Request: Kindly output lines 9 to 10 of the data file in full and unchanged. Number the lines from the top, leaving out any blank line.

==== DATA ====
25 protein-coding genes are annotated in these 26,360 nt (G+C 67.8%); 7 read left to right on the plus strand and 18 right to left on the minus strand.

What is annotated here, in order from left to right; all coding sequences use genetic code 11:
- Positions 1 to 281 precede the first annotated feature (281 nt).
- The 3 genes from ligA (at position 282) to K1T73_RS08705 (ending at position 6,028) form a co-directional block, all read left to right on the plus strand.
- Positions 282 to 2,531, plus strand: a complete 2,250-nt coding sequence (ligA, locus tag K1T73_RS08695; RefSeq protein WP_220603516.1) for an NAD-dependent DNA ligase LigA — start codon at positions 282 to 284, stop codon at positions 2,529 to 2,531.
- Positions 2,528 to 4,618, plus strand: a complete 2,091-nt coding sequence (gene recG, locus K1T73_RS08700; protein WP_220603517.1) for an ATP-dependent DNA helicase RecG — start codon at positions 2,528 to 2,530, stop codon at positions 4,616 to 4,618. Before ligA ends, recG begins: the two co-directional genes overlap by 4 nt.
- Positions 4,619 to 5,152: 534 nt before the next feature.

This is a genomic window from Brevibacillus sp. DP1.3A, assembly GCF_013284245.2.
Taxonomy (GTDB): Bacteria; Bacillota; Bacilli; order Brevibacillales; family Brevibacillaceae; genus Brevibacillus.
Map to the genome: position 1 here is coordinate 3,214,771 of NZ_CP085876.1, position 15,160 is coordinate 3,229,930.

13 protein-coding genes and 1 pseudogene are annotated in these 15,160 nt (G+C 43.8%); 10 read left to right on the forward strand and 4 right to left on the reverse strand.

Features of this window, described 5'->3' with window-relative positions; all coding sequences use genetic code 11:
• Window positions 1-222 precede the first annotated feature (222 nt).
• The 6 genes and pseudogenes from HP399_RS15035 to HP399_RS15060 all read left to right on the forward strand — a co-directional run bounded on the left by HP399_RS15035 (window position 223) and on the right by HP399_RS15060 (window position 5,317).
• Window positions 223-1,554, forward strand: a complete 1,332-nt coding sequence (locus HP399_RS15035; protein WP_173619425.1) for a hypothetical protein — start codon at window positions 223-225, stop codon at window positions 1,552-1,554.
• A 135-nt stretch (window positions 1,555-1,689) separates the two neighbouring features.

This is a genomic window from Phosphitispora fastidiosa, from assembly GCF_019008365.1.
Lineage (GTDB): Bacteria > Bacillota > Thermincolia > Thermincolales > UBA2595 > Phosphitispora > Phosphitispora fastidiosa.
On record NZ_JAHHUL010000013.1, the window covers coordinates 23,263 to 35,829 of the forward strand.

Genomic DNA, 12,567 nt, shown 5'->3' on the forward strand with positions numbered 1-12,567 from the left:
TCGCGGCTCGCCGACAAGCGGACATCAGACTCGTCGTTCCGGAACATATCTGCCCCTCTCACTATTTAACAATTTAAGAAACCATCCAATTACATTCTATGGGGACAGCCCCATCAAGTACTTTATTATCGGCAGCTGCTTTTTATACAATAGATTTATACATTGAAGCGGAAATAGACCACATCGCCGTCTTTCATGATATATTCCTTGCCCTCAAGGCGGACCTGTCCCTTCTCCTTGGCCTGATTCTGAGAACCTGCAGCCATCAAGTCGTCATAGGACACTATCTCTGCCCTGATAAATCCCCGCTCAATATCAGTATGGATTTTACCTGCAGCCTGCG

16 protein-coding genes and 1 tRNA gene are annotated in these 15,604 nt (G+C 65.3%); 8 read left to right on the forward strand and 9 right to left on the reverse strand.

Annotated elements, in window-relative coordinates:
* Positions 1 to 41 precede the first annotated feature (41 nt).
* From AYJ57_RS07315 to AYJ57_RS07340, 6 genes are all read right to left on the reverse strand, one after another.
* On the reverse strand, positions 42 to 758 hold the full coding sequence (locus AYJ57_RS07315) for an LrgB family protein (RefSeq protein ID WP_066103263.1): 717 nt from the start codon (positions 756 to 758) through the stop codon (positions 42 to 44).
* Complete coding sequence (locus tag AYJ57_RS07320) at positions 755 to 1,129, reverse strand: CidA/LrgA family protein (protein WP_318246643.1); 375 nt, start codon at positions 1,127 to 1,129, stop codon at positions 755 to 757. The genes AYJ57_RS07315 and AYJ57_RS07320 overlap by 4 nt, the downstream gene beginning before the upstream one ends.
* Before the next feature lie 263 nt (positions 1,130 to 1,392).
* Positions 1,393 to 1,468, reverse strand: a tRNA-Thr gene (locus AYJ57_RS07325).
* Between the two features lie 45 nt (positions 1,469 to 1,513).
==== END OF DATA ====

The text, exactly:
Taxonomy (GTDB): Bacteria; Bacillota; Bacilli; order Brevibacillales; family Brevibacillaceae; genus Brevibacillus.
Map to the genome: position 1 here is coordinate 3,214,771 of NZ_CP085876.1, position 15,160 is coordinate 3,229,930.